Tales You Lose
Fringe staple, Gerard Harris decided to get wild this year. Fringe performers gone wild. Could that be a new webseries? Harris decided that instead of pre-writing a show, he would wing it. For some people, winging it is sure stage death because improvisational storytelling is just not their thing. They hem, haw, um, ah, lose focus, go on tangents, begin to tank as a joke doesn’t hit its target, twitch, stutter. Not so, Gerard Harris. He hem, haws, ums, ahs, loses focus, goes on tangents, twitches, and stutters naturally. Preparation plays no role in that. Improvisational storytelling very much is his thing and the jokes come so fast that there’s no time for them to fall flat before he’s on to the next. For 55 minutes (because he invites an opener), he rockets through his story about making it to a conference on time. Along the way, we learn all manner of facts about the man — his love of quoting Shakespeare, a connection to the world of spies and his route to being a Fringe performer. He’s unabashedly ADHD and at the same time unabashedly British with all of its self loathing, irony, reservation, and braininess. It’s hard to believe you can get the two in one person. OK, so he’s not really “British” but a Zimbabwe/South Africa mash who grew up in the UK, and I only mention that because I am sure he will correct me. As I also know he will read this and over-analyze every word with the neuroses of a Freudian psychoanalyst, I’m thinking the glasses are a good look for him. Anyway, great show, audience ate it up, the hour flew. Highly recommended. — Rachel Levine
Tales you Lose is at the Mission Santa Cruz (60 Rachel E). June 17 @ 18, June 18 @ 22:15. Tickets HERE.
Jon Bennett: Playing With Men (Aussie Rules Football)
I saw this show born at Solos Fest to a very subdued but sympathetic audience about six months ago. Bennett fans, basically, came out on a day of inclement weather to serve as midwives. Told in Bennett style — powerpoint accompaniment, clips of his family, embarrassing reveals, momentos of life in rural Australia, audience participation, and lots of lots of lots of heart — it ended wth Bennett breaking down in tears as he recited the childhood poem we’d goaded him into reciting. Whoa. I felt the fragile infancy of the show and then Bennett whisked his baby away. Solos shows only get one showing. Would this one ever breathe air again? Anyone who has seen Bennett’s other shows: Pretending Things are a Cock, My Dad’s Deaths, or Fire in the Meth Lab, knows he’s a secure, magnetic performer. Having the confidence to take a new work that feels like a premature bundle in the ICU and keep stretching, smoothing, and exercising it into health before a live audience night after night is a gift of trust. While I don’t think the show’s journey to performance maturity is over, I don’t think it’s far either. Playing With Men begins with the question, what are your hopes, dreams, and goals, and ultimately evolves into a story about how Bennett’s life took a different path from that of a difficult friend who sought Bennett’s friendship and couldn’t manage it. Bennett presents himself as a case study for universal themes, and there’s a tension as to what gets emphasis: life goals or difficult friends. Of the two, Bennett seems to know that talking about his vocation is easy and people latch onto this because it is a low branch to grab. Yet, the more complicated aspect, the friendship, demands a different, more soul-searhing analysis. This is the part I want to know more about, where Bennett has something new and pertinent to say. If you’ve never seen a Jon Bennett show, well, go. His shows are an experience. If you’ve seen the others, consider this a chance to see Bennett in a more raw form. It feels less secure, but it also makes me think that maybe when a show reaches perfection, the artist has been doing it for too long. — Rachel Levine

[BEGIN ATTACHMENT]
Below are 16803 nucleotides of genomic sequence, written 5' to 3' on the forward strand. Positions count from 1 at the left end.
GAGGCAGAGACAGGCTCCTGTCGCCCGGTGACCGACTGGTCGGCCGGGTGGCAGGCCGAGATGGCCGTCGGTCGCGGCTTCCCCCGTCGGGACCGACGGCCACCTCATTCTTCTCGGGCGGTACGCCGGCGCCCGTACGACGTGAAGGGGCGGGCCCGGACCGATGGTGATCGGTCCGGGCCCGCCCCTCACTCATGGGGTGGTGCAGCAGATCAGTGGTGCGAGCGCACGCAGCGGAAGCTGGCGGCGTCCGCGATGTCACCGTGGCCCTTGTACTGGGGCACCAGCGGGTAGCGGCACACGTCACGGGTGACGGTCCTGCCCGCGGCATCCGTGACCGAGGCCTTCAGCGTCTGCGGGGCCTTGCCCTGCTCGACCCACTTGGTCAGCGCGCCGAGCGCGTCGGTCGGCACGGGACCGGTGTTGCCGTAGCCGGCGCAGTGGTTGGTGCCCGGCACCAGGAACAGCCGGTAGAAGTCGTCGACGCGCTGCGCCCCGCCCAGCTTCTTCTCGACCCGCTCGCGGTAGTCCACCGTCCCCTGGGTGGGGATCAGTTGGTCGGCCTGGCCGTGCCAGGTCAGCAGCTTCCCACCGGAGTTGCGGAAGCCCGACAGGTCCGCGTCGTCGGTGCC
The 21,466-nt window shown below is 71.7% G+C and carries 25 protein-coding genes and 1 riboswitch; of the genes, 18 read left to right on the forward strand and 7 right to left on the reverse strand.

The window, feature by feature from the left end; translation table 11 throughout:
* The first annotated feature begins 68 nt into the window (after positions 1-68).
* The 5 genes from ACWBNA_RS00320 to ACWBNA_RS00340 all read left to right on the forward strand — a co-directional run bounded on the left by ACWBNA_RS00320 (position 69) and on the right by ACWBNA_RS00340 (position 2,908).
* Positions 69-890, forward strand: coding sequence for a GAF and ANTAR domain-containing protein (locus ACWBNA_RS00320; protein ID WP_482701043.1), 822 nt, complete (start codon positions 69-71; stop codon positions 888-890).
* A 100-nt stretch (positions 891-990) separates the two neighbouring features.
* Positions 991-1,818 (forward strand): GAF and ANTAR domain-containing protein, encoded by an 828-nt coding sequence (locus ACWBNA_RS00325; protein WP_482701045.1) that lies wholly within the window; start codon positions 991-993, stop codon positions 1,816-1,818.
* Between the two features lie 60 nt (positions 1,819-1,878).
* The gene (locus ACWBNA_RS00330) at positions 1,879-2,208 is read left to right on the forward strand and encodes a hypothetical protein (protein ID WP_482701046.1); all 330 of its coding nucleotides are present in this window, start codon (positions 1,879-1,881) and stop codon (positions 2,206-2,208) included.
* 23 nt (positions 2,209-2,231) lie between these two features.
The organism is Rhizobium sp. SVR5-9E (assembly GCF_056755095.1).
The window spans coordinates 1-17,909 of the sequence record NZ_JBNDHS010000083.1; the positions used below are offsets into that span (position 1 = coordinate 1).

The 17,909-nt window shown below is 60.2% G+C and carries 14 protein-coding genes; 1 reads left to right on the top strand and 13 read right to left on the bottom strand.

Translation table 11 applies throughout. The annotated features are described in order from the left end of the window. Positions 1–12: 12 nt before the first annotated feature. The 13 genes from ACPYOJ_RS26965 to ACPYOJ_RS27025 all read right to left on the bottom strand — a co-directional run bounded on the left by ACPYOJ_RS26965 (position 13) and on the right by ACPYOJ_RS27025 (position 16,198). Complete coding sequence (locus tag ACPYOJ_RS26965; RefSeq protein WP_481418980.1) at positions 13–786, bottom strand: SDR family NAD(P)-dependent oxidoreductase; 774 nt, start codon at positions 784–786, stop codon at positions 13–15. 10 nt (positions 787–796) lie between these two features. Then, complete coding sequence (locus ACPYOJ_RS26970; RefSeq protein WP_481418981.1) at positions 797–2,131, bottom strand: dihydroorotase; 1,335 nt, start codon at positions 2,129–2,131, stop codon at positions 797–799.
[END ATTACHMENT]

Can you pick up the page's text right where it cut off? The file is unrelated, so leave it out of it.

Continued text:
Jon Bennett: Aussie Rules (Playing With Men) is playing at Petit Campus (57 Prince Arthur E) June 17 @ 14:45 and June 18 @ 20:30. $12. Tickets HERE.